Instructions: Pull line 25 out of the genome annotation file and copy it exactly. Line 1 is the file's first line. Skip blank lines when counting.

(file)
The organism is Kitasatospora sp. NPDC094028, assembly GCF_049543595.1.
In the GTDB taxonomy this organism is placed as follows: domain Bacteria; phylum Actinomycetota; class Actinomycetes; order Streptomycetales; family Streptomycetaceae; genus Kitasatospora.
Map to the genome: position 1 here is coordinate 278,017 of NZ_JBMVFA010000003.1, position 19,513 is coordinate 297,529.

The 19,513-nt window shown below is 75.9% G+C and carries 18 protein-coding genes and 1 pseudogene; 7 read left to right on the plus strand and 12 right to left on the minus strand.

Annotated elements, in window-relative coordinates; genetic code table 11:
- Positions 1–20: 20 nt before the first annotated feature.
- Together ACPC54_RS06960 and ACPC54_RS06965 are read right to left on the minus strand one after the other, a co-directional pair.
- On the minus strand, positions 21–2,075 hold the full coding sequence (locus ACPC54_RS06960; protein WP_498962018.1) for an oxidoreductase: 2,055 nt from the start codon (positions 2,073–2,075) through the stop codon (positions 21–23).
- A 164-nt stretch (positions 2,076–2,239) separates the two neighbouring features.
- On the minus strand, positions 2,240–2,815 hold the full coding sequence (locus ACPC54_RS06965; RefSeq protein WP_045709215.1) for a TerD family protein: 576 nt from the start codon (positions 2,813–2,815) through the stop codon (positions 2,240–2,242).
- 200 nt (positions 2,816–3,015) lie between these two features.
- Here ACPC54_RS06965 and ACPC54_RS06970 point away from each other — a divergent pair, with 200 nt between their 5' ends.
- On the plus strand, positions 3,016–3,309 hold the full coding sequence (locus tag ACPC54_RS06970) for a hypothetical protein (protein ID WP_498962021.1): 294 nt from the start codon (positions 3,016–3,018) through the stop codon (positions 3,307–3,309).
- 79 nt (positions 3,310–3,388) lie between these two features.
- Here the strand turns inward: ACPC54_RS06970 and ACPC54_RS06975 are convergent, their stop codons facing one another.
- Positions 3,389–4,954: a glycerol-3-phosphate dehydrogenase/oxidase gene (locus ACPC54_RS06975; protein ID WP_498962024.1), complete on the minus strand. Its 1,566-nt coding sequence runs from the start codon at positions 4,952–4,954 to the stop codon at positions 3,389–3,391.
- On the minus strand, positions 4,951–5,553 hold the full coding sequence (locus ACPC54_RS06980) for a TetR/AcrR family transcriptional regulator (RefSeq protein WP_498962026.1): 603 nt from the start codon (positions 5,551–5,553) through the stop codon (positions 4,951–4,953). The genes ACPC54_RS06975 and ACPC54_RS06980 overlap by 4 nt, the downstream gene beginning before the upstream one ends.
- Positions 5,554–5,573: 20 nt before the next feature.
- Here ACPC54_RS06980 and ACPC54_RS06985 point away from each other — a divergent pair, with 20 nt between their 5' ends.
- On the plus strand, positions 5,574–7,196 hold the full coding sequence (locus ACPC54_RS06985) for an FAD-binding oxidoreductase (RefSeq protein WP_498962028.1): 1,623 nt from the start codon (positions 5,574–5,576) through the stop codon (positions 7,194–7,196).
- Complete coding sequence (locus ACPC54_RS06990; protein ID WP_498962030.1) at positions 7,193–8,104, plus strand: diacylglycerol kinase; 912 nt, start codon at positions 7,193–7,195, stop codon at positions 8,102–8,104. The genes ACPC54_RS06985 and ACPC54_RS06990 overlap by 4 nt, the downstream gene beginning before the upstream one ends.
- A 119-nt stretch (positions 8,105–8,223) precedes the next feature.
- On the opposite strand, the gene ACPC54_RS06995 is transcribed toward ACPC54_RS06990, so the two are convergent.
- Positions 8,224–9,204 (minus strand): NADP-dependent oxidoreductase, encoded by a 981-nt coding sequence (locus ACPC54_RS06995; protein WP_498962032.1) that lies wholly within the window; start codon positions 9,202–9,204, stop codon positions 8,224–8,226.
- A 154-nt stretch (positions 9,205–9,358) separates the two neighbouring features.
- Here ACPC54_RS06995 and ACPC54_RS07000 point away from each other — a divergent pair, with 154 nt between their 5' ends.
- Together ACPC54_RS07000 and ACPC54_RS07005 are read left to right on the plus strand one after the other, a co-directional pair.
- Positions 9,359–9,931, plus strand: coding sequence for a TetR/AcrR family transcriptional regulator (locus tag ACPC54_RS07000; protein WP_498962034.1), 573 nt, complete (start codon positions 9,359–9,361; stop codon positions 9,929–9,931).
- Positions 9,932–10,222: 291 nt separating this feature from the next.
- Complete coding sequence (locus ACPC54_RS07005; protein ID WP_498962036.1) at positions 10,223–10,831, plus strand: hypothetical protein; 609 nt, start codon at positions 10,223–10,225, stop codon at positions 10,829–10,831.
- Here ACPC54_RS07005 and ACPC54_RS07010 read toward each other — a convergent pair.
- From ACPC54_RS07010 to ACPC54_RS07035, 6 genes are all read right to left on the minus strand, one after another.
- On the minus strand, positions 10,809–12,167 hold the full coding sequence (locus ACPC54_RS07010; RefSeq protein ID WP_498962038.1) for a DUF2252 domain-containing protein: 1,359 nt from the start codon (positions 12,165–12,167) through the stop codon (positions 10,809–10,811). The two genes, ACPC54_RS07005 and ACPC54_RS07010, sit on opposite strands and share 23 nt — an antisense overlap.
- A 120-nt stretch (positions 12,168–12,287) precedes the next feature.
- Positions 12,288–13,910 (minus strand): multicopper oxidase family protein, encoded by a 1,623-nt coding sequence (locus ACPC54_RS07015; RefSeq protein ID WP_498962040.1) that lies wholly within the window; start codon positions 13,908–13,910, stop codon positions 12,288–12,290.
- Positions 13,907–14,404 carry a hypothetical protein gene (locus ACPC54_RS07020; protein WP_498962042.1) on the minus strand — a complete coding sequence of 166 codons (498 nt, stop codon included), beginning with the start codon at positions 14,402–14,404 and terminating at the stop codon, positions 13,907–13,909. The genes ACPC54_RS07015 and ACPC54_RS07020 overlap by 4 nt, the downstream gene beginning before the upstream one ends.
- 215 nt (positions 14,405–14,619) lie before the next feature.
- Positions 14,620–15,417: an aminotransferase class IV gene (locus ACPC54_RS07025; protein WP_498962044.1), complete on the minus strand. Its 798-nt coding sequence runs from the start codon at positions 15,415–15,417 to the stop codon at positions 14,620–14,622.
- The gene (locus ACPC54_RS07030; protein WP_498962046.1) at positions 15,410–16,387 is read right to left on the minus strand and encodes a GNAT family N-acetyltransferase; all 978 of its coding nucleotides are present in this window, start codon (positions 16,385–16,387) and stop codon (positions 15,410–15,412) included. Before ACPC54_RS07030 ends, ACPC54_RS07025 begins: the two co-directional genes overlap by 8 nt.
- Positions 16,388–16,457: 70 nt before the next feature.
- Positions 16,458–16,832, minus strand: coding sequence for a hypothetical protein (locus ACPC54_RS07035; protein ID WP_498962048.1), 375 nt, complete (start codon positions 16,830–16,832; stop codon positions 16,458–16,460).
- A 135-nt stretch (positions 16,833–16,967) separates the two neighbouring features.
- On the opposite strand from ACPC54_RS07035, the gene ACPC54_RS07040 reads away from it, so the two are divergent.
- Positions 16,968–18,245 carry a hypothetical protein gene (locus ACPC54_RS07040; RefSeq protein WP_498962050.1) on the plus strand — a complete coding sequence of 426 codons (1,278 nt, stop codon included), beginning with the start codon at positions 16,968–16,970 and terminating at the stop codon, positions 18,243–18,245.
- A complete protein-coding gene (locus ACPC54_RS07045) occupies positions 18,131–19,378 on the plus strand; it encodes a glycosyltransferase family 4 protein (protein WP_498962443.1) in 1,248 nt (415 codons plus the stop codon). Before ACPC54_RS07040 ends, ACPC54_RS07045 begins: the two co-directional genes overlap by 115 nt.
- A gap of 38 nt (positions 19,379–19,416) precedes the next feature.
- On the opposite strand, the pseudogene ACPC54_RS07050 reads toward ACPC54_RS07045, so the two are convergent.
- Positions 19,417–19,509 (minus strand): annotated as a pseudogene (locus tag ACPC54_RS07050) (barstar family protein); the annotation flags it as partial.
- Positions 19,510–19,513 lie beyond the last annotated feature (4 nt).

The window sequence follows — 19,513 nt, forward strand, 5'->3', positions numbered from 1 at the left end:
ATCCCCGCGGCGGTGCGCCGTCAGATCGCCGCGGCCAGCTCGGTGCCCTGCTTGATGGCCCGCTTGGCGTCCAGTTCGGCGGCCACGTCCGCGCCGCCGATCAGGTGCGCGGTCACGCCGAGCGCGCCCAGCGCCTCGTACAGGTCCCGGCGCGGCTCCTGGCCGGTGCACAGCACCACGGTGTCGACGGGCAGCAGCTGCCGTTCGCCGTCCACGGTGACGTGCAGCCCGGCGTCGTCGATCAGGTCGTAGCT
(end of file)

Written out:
- A 154-nt stretch (positions 9,205–9,358) separates the two neighbouring features.